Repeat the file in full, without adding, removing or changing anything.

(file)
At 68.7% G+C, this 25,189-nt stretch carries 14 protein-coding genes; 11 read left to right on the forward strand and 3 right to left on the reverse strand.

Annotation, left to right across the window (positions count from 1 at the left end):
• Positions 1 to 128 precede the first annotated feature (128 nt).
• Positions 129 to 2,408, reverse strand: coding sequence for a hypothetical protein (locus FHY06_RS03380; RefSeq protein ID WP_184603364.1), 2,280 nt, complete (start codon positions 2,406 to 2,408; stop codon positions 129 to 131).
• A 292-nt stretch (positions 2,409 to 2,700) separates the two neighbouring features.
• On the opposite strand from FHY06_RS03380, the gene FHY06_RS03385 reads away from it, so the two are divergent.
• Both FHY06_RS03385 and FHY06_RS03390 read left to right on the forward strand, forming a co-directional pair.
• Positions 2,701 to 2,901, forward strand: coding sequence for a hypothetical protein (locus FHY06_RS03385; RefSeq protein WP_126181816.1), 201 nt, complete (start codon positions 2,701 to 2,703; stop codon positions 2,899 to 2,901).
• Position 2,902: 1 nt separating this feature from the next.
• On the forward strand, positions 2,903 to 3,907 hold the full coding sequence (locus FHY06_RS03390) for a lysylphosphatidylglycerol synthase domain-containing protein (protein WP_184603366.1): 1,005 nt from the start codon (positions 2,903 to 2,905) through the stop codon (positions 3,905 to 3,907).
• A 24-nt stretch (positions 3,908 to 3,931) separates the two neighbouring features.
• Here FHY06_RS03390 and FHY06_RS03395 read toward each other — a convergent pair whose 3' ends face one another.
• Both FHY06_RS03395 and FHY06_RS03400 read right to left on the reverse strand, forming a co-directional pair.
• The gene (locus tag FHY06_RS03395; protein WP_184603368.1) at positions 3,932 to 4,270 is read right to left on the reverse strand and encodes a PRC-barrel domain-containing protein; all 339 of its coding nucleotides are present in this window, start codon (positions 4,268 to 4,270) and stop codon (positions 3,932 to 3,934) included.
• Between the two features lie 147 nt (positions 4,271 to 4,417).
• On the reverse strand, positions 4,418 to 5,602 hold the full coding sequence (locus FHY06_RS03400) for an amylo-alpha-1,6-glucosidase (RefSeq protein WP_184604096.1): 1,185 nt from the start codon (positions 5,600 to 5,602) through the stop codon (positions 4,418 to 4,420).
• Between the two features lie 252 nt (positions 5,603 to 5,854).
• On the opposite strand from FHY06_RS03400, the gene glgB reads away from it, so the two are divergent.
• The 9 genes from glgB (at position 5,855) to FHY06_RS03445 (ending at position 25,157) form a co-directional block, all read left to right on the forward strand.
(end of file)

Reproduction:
At 68.7% G+C, this 25,189-nt stretch carries 14 protein-coding genes; 11 read left to right on the forward strand and 3 right to left on the reverse strand.

Annotation, left to right across the window (positions count from 1 at the left end):
• Positions 1 to 128 precede the first annotated feature (128 nt).
• Positions 129 to 2,408, reverse strand: coding sequence for a hypothetical protein (locus FHY06_RS03380; RefSeq protein ID WP_184603364.1), 2,280 nt, complete (start codon positions 2,406 to 2,408; stop codon positions 129 to 131).
• A 292-nt stretch (positions 2,409 to 2,700) separates the two neighbouring features.
• On the opposite strand from FHY06_RS03380, the gene FHY06_RS03385 reads away from it, so the two are divergent.
• Both FHY06_RS03385 and FHY06_RS03390 read left to right on the forward strand, forming a co-directional pair.
• Positions 2,701 to 2,901, forward strand: coding sequence for a hypothetical protein (locus FHY06_RS03385; RefSeq protein WP_126181816.1), 201 nt, complete (start codon positions 2,701 to 2,703; stop codon positions 2,899 to 2,901).
• Position 2,902: 1 nt separating this feature from the next.
• On the forward strand, positions 2,903 to 3,907 hold the full coding sequence (locus FHY06_RS03390) for a lysylphosphatidylglycerol synthase domain-containing protein (protein WP_184603366.1): 1,005 nt from the start codon (positions 2,903 to 2,905) through the stop codon (positions 3,905 to 3,907).
• A 24-nt stretch (positions 3,908 to 3,931) separates the two neighbouring features.
• Here FHY06_RS03390 and FHY06_RS03395 read toward each other — a convergent pair whose 3' ends face one another.
• Both FHY06_RS03395 and FHY06_RS03400 read right to left on the reverse strand, forming a co-directional pair.
• The gene (locus tag FHY06_RS03395; protein WP_184603368.1) at positions 3,932 to 4,270 is read right to left on the reverse strand and encodes a PRC-barrel domain-containing protein; all 339 of its coding nucleotides are present in this window, start codon (positions 4,268 to 4,270) and stop codon (positions 3,932 to 3,934) included.
• Between the two features lie 147 nt (positions 4,271 to 4,417).
• On the reverse strand, positions 4,418 to 5,602 hold the full coding sequence (locus FHY06_RS03400) for an amylo-alpha-1,6-glucosidase (RefSeq protein WP_184604096.1): 1,185 nt from the start codon (positions 5,600 to 5,602) through the stop codon (positions 4,418 to 4,420).
• Between the two features lie 252 nt (positions 5,603 to 5,854).
• On the opposite strand from FHY06_RS03400, the gene glgB reads away from it, so the two are divergent.
• The 9 genes from glgB (at position 5,855) to FHY06_RS03445 (ending at position 25,157) form a co-directional block, all read left to right on the forward strand.